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Fire, desire, and waking up

July 8, 2013

U2’s music, long a touchstone in my life, has a way of saying those things which weigh on me.  One lyric which captures me these days is this:

Lights go down, it’s dark
The jungle is your head
Can’t rule your heart
A feeling is so much stronger than
A thought
Your eyes are wide
And though your soul
It can’t be bought
Your mind can wander

Seems like my mind is wandering a lot these days, and my head and heart may seem to be sometimes at odds. I want what I shouldn’t want; my desire seems to overtake my common sense. I see the path ahead, and if I’m not careful, I can wander right off into dark places where I should not be.  Like St. Paul, I can’t seem to keep from doing what I know I shouldn’t do, or do the good I want to do.  Eugene Peterson translates Paul’s words from Romans 7 like this:  I can will it, but I can’t do it. I decide to do good, but I don’t really do it; I decide not to do bad, but then I do it anyway. My decisions, such as they are, don’t result in actions. Something has gone wrong deep within me and gets the better of me every time.  There it is:  something gets the better of me every time.  My actions sometimes seem detached from my decisions.  What’s a girl to do?

So I’ve been wondering about this tight little place where I so often find myself, between heart and head,  body and spirit, desire and duty.  It’s easy to jump to conclusions:  one’s passions lead one astray.  Feelings = bad; thought = good, that’s often the math we use when thinking about heart and head.  When desire arouses something in me, I move toward it.  That way lies danger, I say, but that way also lies discovery, I reply.  (I like to have these little conversations with myself.)

Desire gets a bad rap, in my mind.  And even as I read Paul’s logic about the law, I feel resistance. It’s easy to read a kind of dualism into the Pauline writings, a sense that we are created as two beings, a physical one and a spiritual one, at constant war within.  And that doesn’t quite work for me.  Why in the world would God become human, taking human form, if being human means being divided that way?  What if the reason God  in Christ chose to become human is this:  to show the division as false, as a corruption of God’s original creative intention to make humankind in the very image of the triune Self:  whole, body and soul and spirit, living out life in a divinely creative expression of all that was and is and is to be.  Maybe, just maybe, by coming in flesh and blood, by being body and spirit, Jesus’ life serves to remind us and inspire us to learn from desire rather than turn away from it.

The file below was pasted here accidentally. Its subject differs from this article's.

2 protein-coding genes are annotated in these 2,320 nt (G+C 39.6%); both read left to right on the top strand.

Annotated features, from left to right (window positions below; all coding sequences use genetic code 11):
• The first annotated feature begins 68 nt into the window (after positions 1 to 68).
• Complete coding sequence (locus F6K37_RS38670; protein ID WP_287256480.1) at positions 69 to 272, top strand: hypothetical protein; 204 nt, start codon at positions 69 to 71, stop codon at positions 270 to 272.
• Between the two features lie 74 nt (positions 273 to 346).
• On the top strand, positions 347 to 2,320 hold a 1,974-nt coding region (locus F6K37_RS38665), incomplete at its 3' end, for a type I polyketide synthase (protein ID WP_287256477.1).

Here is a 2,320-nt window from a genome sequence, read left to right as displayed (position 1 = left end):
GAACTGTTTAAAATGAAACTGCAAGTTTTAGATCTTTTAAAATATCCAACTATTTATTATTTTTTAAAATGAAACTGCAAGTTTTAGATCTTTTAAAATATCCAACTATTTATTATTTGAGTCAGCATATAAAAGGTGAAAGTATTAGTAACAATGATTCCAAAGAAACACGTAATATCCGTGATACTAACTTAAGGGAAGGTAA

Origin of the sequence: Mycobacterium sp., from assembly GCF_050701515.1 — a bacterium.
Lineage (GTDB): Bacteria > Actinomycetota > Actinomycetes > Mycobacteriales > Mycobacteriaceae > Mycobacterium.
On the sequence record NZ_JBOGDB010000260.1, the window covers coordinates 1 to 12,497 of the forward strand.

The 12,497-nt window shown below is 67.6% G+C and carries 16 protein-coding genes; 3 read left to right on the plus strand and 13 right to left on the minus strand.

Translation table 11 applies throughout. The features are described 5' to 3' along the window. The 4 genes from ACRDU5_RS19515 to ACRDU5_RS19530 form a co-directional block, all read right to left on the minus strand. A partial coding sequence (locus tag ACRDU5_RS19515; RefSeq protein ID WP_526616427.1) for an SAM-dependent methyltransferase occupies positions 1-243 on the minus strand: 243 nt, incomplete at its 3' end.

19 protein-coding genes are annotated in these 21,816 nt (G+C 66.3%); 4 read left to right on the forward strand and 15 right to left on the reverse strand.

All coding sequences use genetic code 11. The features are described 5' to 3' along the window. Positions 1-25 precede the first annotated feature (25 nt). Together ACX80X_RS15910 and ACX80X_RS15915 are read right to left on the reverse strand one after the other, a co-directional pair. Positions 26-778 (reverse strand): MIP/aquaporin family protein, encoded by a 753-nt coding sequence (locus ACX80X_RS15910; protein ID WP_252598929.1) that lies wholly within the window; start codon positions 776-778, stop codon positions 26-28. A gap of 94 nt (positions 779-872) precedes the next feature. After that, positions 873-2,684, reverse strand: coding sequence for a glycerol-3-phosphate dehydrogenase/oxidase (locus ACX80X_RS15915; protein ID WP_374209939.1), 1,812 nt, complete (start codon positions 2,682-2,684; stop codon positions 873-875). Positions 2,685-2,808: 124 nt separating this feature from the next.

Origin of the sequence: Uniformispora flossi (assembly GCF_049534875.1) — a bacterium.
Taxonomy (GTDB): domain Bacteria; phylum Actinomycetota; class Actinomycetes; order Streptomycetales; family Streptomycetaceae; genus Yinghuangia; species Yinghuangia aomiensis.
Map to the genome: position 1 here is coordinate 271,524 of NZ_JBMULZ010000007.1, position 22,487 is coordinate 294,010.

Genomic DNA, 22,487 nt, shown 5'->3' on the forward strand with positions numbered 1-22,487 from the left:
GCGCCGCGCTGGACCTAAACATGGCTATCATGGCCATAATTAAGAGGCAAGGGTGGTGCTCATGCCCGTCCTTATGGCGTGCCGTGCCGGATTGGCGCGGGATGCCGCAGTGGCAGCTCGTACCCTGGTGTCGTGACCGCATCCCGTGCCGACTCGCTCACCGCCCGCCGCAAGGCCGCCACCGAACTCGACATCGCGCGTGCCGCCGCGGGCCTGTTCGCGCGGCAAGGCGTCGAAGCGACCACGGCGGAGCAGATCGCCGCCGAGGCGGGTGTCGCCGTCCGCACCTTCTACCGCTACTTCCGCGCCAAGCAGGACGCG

Feel like I’m going in a circle?  I am, sort of.  See, I suspect that it’s not desire and passion that get us into trouble, per se.  I’m not simply a thinking, rational being who gets waylaid by these distracting emotions and desires and passions.  Rather, the feeling of separation comes from the dualistic thinking that pushes me toward not being fully present to all that God made me to be:  body, spirit, soul, filled with thought and reason and desire and passion, seeking always to find an outlet for the incredible fire that burns within, through word and song, through touch and feel, through beauty and ugliness and the wide range of experience that the world brings to bear on this life of mine.  There is a give and take to life, and it requires of me an awareness; it demands that I show up and be present to all that is happening within me and around me.

I’m reminded of Pascal, and I want to sew into my own coat his words of longing:  Fire.  ‘God of Abraham, God of Isaac, God of Jacob,’ not of philosophers and scholars. Certainty, certainty, heartfelt, joy, peace. God of Jesus Christ. God of Jesus Christ. My God and your God.  This is desire, this fire in the belly that pulls us, draws us to God.  It might happen through the most unexpected and even forbidden ways:  a forbidden love; a hidden moment of self-indulgence; the touch of someone unfamiliar and new; a glimpse of beauty; a moment of real truth between two people, with all its joy and pain and overpowering reality.

Now I’m not saying that I should or will pursue every desire that arises within me.  That would truly be vanity of vanities.  But maybe desire, that longing which I fear is pulling me toward the dark, is God’s own Holy Spirit, pulling at me from the inside, pushing me to recognize something new, something which I must acknowledge and sometimes experience in order to truly become who I am.  Perhaps desire is meant to interrupt, to disturb and disrupt my status quo, to wake me up.  For me, most often, the longing of desire takes me places where I can’t go with just part of myself.  And always, this disequilibrium forces me to a place I’ve been before: before God, raw and real, on wobbly knees but with open heart.  I’m a slow learner, with a tendency to wander.  So God keeps enticing me with new desires.  Desire drives me home, to the heart of God.  If I let it.

U2 got it right, I think.  Desire is Love calling to me, teaching me to be whole, which means to be in God.  That drives me to my knees every time.

We’re at a place called Vertigo
Lights go down and all I know
Is that you give me something
I can feel your love teaching me how
Your love is teaching me how, how to kneel.

From → On Faith

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